|Alternative names||xiao long bao, xiaolong mantou, XLB|
|Place of origin||Changzhou, Jiangsu, China|
|Main ingredients||Leavened or unleavened dough, minced pork (or other meats)|
|Literal meaning||little-basket bun|
|Literal meaning||little-basket steamed dumpling|
"little-basket steamed head"
Xiaolongbao (//) refers to a type of small Chinese steamed bun (baozi) traditionally prepared in a xiaolong, a small bamboo steaming basket, hence the name. Xiaolongbao are often referred to as a kind of "dumpling", but should not be confused with Chinese jiaozi or wonton. In some parts of China and overseas, xiaolongbao may specifically refer to a kind of soup dumpling, the tangbao (Chinese 汤包) of Jiangnan cuisine, which are strongly associated with Shanghai and Wuxi. In Shanghainese, these are also known as siaulon moedeu or xiaolong-style mantous, as Wu Chinese-speaking peoples use the traditional definition of "mantou", which refers to both filled and unfilled buns. Shengjianbao are very similar to tangbao but are pan-fried instead of steamed.
"Xiaolongbao" originated in Changzhou, Jiangsu province, by Wan Hua Tea House in the years of Daoguang Emperor (1820 to 1850). Xiaolongbao evolved from the guantangbao (soup-filled dumplings/buns) from Kaifeng, Henan province, the capital city of Northern Song Dynasty (AD 960–1127).
There are numerous styles of xiaolongbao in Jiangsu cuisine. Shanghai-style xiaolongbao originated in Nanxiang, which was a neighboring village of Shanghai in Jiangsu that eventually ended up becoming an outer suburb of Shanghai's Jiading District. The inventor of xiaolongbao sold them in his first store in Nanxiang next to the town's notable park, Guyi Garden. From there the xiaolongbao expanded into downtown Shanghai and outward. The Suzhou and Wuxi styles are larger (sometimes twice as large as a Nanxiang-style soup dumpling) and have sweeter fillings. The Nanjing style is smaller with an almost translucent skin and less meat.
Two specialist xiaolongbao restaurants have a particularly long history. One is Nanxiang Mantou Dian (Nanxiang Bun Shop), which derives from the original store in Nanxiang but is now located in the Yu Garden area. It is famed for its crab-meat-filled buns. The other is Gulong Restaurant, at the original site next to Guyi Garden in Nanxiang.
Chinese buns, in general, may be divided into two types, depending on the degree of leavening of the flour skin. Buns can be made with leavened or unleavened dough. Those made with unleavened dough use clear water for mixing, the skin is thin and the fillings large. It is frequently made in Nanxiang but is imitated elsewhere, calling it Xiang-style. Steamed buns made with raised flour are seen throughout China and are what is usually referred to as mantou. Steamed xiaolongbao made with partially raised flour are more commonly seen in the south. This means that their skin is tender, smoother, and somewhat translucent, rather than being white and fluffy. As is traditional for buns of various sizes in the Jiangnan region, xiaolongbao is pinched at the top prior to steaming, so the skin has a circular cascade of ripples around the crown.
Xiaolongbao are traditionally filled with pork. More modern innovations include other meats, seafood, shrimp, crab meat, and vegetarian fillings.
Soup dumplings are created by wrapping solid meat aspic inside the skin alongside the meat filling. Heat from steaming then melts the gelatin-gelled aspic into soup. In modern times, refrigeration has made the process of making tangbao during hot weather easier, since making gelled aspic is much more difficult at room temperature.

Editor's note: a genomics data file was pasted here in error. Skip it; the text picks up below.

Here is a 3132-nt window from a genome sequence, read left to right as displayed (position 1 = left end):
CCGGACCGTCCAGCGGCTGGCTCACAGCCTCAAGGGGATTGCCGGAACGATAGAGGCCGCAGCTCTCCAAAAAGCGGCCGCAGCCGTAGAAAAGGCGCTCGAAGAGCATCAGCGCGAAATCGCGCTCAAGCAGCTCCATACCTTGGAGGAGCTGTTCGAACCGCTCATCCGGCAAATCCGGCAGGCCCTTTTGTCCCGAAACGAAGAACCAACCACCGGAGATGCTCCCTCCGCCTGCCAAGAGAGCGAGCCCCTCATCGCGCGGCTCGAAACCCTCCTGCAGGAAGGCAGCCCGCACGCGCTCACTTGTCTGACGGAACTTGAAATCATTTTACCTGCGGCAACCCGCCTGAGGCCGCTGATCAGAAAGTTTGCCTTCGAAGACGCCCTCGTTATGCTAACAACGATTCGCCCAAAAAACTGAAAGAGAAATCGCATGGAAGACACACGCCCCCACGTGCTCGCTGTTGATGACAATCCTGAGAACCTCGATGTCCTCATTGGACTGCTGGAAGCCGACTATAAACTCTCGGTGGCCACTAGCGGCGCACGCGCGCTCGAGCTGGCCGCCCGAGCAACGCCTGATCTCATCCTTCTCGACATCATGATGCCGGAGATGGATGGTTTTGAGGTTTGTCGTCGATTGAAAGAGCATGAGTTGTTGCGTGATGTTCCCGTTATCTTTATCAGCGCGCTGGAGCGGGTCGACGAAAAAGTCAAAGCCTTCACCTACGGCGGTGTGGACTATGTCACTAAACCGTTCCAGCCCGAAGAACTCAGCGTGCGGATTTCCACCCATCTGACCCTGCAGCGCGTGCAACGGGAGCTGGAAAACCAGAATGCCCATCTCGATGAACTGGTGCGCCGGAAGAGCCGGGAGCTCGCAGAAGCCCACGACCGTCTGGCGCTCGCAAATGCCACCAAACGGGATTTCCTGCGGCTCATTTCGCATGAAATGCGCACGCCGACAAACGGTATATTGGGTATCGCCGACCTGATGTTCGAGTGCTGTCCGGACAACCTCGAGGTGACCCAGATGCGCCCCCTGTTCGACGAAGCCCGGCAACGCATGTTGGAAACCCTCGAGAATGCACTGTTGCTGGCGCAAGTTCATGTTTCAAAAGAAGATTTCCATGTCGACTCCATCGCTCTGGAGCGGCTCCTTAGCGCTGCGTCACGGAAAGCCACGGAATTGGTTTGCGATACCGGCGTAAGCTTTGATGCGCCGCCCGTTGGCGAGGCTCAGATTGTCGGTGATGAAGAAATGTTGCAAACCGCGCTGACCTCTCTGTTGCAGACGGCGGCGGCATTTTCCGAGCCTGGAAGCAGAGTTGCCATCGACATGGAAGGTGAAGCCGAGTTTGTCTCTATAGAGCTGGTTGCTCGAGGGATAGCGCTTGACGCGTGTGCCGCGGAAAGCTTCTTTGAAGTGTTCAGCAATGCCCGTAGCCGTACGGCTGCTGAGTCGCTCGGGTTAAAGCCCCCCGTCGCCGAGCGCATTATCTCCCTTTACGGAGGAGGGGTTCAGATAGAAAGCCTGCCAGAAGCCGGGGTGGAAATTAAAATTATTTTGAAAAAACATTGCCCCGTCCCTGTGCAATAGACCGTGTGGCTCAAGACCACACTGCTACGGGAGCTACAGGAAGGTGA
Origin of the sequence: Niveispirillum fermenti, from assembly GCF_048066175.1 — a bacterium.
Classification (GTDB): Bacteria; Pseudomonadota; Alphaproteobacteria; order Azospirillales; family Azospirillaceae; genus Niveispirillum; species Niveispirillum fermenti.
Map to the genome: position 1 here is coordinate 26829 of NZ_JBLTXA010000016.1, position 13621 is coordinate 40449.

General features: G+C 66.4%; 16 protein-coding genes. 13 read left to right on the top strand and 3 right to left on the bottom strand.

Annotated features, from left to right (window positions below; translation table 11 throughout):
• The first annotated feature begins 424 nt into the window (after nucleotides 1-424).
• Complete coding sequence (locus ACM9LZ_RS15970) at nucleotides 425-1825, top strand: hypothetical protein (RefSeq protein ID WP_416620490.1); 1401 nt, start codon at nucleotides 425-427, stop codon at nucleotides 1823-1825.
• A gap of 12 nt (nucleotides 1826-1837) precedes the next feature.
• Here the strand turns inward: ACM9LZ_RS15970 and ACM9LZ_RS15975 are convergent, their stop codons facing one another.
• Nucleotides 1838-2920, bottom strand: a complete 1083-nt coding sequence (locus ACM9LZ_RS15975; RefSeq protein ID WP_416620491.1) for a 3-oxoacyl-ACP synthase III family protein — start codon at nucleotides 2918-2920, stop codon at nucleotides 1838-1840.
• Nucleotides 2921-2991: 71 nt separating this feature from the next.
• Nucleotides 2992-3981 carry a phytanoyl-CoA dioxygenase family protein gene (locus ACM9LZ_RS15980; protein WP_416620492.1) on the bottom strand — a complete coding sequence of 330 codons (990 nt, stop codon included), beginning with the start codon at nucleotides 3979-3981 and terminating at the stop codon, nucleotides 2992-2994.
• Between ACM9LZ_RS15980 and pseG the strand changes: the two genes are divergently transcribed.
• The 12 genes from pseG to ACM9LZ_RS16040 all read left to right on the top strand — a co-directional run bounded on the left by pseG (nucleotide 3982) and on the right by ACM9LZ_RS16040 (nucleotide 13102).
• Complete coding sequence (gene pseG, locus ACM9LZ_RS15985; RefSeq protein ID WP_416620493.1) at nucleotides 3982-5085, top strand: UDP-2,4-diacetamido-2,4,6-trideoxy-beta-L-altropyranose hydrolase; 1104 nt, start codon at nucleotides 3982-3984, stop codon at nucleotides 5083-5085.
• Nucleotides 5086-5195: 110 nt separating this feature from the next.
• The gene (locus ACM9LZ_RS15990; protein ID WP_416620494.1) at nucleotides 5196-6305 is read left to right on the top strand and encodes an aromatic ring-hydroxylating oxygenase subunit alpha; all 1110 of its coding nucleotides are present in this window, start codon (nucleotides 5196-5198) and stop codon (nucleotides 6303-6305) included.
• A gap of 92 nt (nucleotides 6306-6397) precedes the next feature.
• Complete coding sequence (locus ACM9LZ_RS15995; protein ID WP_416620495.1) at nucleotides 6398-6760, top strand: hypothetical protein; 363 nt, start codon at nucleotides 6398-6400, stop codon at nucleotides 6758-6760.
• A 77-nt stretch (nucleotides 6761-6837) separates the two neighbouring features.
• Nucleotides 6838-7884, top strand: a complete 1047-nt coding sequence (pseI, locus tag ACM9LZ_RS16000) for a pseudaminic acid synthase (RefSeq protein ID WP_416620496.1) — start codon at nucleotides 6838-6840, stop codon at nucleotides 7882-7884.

Xiaolongbao are traditionally eaten for breakfast. The buns are served hot in the bamboo baskets in which they were steamed, usually on a bed of dried leaves or paper mat, although some restaurants now use napa cabbage instead. The buns are usually dipped in Zhenjiang vinegar with chili crisp.
Traditionally, tangbao soup dumplings are a kind of dim sum (à la carte item) or "xiaochi" (snack). The buns are usually dipped in Zhenjiang vinegar with ginger slivers. They are traditionally served with a clear soup on the side. Around Shanghai, "tangbao" may be eaten throughout the day, although usually not for breakfast. They form part of a traditional Jiangnan-style morning tea (早茶). In Guangdong and the West,[note 1] it is sometimes served as a dish during Cantonese tea time. Frozen tangbao are now mass-produced and a popular frozen food sold worldwide.
The modern form of Xiaolongbao originated from Qing Dynasty. A place named YingGui Teahouse is where people in ChangZhou go to have Xiaolongbao. Xiaolongbao in Changzhou is known for its thin wraps, great taste of its ingredients, and the soup that spills out when taken a bite. Among the types, crab filled Xiaolongbao is the most well known type in Changzhou that are served after the mid autumn festival.
Nanxiang Xiaolongbao in Shanghai have around a hundred year of history. They are known for their unique technique of making the wrappers as well as secret ingredients of the fillings. 
Goubuli Xiaolongbao is the most famous Xiaolongbao in the northern China. Goubuli is founded in 1858 by a young man named Gouzi, who named his xiaolongbao after himself as Goubuli later. Goubuli Xiaolongbao has strictly 18 wrinkles on each dumpling due to its creator's unique method of making it. Goubuli Xiaolongbao were served to one of the famous queen's mother in Chinese history as a famous dish from Tianjin.
Kaifeng Xiaolongbao, created in Song Dynasty, is also known as soup filled Xiaolongbao. Many famous cooks created their own ways of making soup filled dumplings in Kaifeng and improved the techniques throughout history. Kaifeng Xiaolongbao looks like "a lantern" when you lift the dumpling and "a flower" when it sits in the steaming basket.